Mexico to deport Cubans heading illegally to US
By ALEXANDRA OLSON
Mexico agreed Monday to deport Cubans who sneak illegally through Mexican territory to reach the U.S., a step toward cutting off an increasingly violent and heavily used human trafficking route.
The agreement, signed by Cuban Foreign Minister Felipe Perez Roque and Mexican Foreign Secretary Patricia Espinosa, takes effect in one month. It also criticizes U.S. policy that generally allows Cubans who reach U.S. territory to stay, while turning back most caught at sea.
Cuban migrants in recent years have increasingly headed for Mexico - often to the coast near Cancun - then overland to Texas because it has become so hard to dodge the U.S. Coast Guard and reach Florida to qualify for U.S. residency.
The Department of Homeland Security said 11,126 used the Mexico route last year, compared to just 1,055 who landed in the Miami area.
Before Monday, Mexico rarely sent back Cubans caught entering the country illegally. Many were held for a time, then were given 10 to 30-day exit orders which allowed them to continue on to Texas, where Cubans present only identity documents and undergo medical and background checks before being welcomed to America.
Under the new agreement, Mexico agreed to deport Cubans found illegally in Mexico, both those who arrive from their native island by boat and those who come up through Central America.
Mexico can still grant asylum on a case-by-case basis to migrants, but the accord contained no specific guarantees that those returned to Cuba would not face reprisals. Both countries can reserve the right to deny entry to anyone it sees as a security risk.
Perez Roque said the agreement would lead to "the immense majority of Cubans being repatriated." Approximately 2,000 Cubans are currently being held in Mexican immigration detention centers.
"I am sure that this memorandum of understanding is going to significantly reduce attempts to use Mexico as a route to getting to the United States," he said.
Lazaro Mendez, a Miami-based radio personality whose fishing boat was stolen by migrant smugglers plying the Cuban trade, doubted that Monday's accord would stem the problem, in which Florida vessels are increasingly being snatched to run Cubans to Mexico.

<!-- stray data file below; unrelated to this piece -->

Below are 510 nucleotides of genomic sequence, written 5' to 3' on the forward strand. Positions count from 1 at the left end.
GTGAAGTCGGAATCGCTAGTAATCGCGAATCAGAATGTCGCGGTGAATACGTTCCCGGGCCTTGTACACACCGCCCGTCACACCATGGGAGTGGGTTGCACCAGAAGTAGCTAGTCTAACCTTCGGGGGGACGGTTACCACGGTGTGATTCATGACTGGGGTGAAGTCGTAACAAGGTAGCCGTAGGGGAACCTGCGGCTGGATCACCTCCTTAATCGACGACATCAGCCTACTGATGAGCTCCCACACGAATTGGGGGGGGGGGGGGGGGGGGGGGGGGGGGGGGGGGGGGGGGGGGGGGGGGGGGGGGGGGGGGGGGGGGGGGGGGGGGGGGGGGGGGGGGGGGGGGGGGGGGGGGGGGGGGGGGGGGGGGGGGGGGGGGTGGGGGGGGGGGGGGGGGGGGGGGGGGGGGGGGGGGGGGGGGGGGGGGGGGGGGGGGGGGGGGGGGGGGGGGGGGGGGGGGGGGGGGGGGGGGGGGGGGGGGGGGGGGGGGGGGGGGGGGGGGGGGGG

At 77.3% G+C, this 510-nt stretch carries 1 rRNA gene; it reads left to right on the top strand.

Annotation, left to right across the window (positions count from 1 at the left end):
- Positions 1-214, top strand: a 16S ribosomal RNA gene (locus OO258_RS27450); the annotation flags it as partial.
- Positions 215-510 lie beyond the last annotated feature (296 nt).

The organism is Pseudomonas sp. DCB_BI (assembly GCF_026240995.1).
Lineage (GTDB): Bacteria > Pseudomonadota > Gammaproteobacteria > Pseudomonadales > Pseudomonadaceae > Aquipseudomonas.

"Is it gonna stop? No, until communist Cuba becomes a free nation," Mendez said.
Andy Gomez, a senior fellow and assistant provost at University of Miami's Institute for Cuban and Cuban American Studies, said stopping the wave of migrants coming through Mexico will be difficult because smugglers often pay off Mexican authorities.
Even if the smuggling route through Mexico is successfully cut off, Gomez predicted that Cuban migrants will land in the Florida Panhandle, northeastern Florida, Georgia and the Carolinas.
"Currently, the resources of the U.S. Coast Guard are quite limited and the square miles (kilometers) they cover are quite limited," said Gomez. "These smugglers are very good. In most cases, they're going around the authorities. It's a very lucrative job."
Mexico has grown increasingly frustrated with the Cuban migration, which often involves ruthless human trafficking gangs.
In June, gunmen snatched 33 Cubans off a government bus headed to an immigration station in southern Mexico, possibly to extort money from them or their smugglers. Many of those migrants later turned up in the U.S.
All detained Cuban migrants now have armed police escorts.
Several Cuban-Americans believed to be involved in smuggling have been killed in recent years in or around Cancun.
Henry Louis Gomez, managing editor of the Miami-based babalublog.com, the leading blog on Cuban American affairs, called the smuggling problems a "byproduct" of the U.S.'s so-called "wet-foot, dry-foot" policy.
"But in the absence of wet-foot dry-foot, what do you do?" he asks. "There would be no need for the policy if people weren't dying, literally, to get out of Cuba."
Perez Roque said his visit to Mexico was a sign of improved relations between the two countries.
Ties between the communist island and Mexico soured under the 2000-2006
presidency of Vicente Fox, when Mexico voted at the U.N. in favor of monitoring
human rights in Cuba. Relations reached a low in 2004, when both countries
called home their ambassadors.